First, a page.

The one book that brought me to the path of environmentalism was Red Mars. The science fiction, along with Green Mars and Blue Mars as its sequels affected my worldview so profoundly. The Martian Trilogy as the three books are collectively known is more than an entertaining science fiction. It touches on various issues, ranging from the environment to technology, liberty to ethics, economics to politics, war to love. But I do not plan to write about the Martian Trilogy. Instead, I write to remember the great Arthur C. Clarke.
Is it not odd to remember Clarke through somebody else’s — Kim Stanley Robinson — work?
I cannot recall where exactly it occurs in the trilogy but the space elevator played a central role in developing the plot of the Martian Trilogy. The facility was a symbol of colonization of Mars by humanity but it was hugely despised by some fraction of naturalized humans. These humans whom played pivotal role in making the colonization possible were the new environmentalists called the Reds. They would like to preserve Mars as it is while the Greens sought to terraform Mars into another Earth. Notice the word play. Great struggle immediately ensued with friends became foes and down came the space elevator.
There are many ideas that piqued my interest in the book and one of them is the space elevator. The idea of a vehicle transporting people and goods alike to and fro a planet and outer space sounds astoundingly amazing to me; it connects a geosynchronous spaceport to another surface-based port on a planet that acts as an anchor. In the Martian Trilogy, the spaceport was the Martian moon Phobos and the planet was Mars. Later, Earth itself had an elevator and that initiated greater space exploration and Solar System-wide colonization.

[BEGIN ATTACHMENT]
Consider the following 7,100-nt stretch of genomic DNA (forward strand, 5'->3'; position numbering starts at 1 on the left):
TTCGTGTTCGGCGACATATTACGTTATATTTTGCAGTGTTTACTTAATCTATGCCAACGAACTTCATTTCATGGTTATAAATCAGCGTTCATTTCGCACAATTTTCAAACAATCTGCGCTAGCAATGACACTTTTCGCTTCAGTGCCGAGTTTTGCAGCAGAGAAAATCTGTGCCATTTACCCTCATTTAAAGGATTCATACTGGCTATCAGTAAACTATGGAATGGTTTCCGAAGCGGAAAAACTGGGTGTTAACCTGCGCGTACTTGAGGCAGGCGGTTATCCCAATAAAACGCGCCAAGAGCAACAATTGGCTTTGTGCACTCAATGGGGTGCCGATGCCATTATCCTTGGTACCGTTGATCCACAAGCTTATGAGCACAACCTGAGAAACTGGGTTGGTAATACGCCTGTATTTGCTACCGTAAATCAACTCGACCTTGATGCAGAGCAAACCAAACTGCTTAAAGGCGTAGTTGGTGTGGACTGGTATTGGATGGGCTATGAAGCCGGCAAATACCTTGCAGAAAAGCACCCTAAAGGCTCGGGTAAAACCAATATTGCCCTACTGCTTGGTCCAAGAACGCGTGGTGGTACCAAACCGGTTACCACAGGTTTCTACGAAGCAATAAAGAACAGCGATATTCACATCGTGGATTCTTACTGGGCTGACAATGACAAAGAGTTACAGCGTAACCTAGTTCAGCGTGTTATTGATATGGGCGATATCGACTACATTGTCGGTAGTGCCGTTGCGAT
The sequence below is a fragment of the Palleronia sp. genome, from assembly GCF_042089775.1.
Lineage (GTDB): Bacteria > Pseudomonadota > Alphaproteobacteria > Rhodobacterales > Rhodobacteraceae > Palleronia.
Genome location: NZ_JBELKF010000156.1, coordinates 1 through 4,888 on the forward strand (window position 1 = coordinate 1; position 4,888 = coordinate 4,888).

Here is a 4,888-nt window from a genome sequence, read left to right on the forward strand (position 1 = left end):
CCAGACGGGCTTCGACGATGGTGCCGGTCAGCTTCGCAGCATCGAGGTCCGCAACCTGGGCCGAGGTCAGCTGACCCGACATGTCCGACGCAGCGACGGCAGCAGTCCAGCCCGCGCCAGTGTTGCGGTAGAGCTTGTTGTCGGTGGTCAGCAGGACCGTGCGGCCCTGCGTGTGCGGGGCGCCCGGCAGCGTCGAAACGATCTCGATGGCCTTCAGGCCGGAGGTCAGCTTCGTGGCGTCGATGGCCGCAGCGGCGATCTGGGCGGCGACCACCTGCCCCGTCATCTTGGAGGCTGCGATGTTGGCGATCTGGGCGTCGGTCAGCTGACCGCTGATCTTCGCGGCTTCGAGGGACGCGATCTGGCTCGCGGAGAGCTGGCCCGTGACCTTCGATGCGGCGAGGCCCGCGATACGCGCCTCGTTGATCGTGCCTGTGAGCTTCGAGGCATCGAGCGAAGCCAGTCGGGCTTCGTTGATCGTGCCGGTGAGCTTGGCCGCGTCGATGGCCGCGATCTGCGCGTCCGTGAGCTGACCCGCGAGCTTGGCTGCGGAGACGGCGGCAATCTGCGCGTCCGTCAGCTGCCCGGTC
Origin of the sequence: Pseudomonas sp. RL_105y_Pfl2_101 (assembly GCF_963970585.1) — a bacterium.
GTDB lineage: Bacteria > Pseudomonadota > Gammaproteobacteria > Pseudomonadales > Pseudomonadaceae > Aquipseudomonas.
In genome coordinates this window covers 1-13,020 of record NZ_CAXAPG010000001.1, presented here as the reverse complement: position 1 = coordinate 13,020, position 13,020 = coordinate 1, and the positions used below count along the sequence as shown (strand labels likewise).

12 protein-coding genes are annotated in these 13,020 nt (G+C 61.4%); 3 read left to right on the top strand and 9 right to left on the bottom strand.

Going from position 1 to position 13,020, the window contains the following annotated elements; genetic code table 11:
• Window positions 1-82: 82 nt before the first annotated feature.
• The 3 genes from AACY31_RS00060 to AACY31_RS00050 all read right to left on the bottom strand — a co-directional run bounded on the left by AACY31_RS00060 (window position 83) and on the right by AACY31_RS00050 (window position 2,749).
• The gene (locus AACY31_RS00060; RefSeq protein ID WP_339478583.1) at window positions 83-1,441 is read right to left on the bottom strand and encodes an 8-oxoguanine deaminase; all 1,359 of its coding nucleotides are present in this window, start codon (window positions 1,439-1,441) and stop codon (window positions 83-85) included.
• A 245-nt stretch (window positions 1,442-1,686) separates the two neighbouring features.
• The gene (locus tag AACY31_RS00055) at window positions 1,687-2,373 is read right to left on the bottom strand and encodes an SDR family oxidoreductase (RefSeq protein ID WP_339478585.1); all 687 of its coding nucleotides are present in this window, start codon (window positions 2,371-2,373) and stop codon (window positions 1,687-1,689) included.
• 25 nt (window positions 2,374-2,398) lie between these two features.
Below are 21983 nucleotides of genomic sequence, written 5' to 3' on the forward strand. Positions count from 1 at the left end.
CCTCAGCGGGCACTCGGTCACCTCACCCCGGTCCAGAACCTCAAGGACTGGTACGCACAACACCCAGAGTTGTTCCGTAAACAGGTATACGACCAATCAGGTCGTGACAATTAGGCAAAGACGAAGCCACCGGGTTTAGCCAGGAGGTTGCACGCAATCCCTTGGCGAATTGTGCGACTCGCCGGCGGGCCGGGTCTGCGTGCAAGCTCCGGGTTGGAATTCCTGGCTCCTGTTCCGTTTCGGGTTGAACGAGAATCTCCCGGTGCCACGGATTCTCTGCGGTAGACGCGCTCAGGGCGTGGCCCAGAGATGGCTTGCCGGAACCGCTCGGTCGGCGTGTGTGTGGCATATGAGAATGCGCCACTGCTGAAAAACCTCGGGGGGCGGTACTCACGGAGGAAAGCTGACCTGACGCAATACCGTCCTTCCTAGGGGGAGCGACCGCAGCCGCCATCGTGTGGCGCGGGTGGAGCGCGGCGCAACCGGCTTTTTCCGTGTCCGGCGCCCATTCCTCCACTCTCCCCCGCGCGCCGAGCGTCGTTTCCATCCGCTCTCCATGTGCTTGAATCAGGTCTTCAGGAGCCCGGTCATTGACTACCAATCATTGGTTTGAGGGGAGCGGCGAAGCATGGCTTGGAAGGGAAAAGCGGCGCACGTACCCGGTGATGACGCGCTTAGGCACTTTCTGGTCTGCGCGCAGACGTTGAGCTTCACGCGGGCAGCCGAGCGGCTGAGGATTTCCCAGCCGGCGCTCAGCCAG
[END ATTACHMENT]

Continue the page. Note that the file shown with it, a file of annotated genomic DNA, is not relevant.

A space elevator is present in Sid Meier’s Alpha Centauri but the superstructure does not have any real role in the turn-based game.
One book which the space elevator took the center stage was Arthur C. Clarke’s The Fountains of Paradise. While the idea of a space elevator first appeared in late 19th century, it was Clarke through this novel whom popularized the concept of space elevator.
The atmosphere of the novel is set in Sri Lanka though in the book, Clarke called it Taprobane. In any case, Taprobane is the ancient Greek name for Sri Lanka.
The storyline switches back and forth between Vannevar Morgan and Kalidasa; the former is the mastermind of the space elevator in the 22nd century while the latter is a prince of Taprobane seeking to construct a tower in ancient times. What ties the two characters together is ambition; building a monument in the face of opposition.
I will not speak so much of the elevator since I have done so just over 6 years ago. And I think, the best way to give respect to a great author is to encourage others to read his works rather than unfairly paraphrasing it. So, I recommend The Fountains of Paradise for your leisurely reading.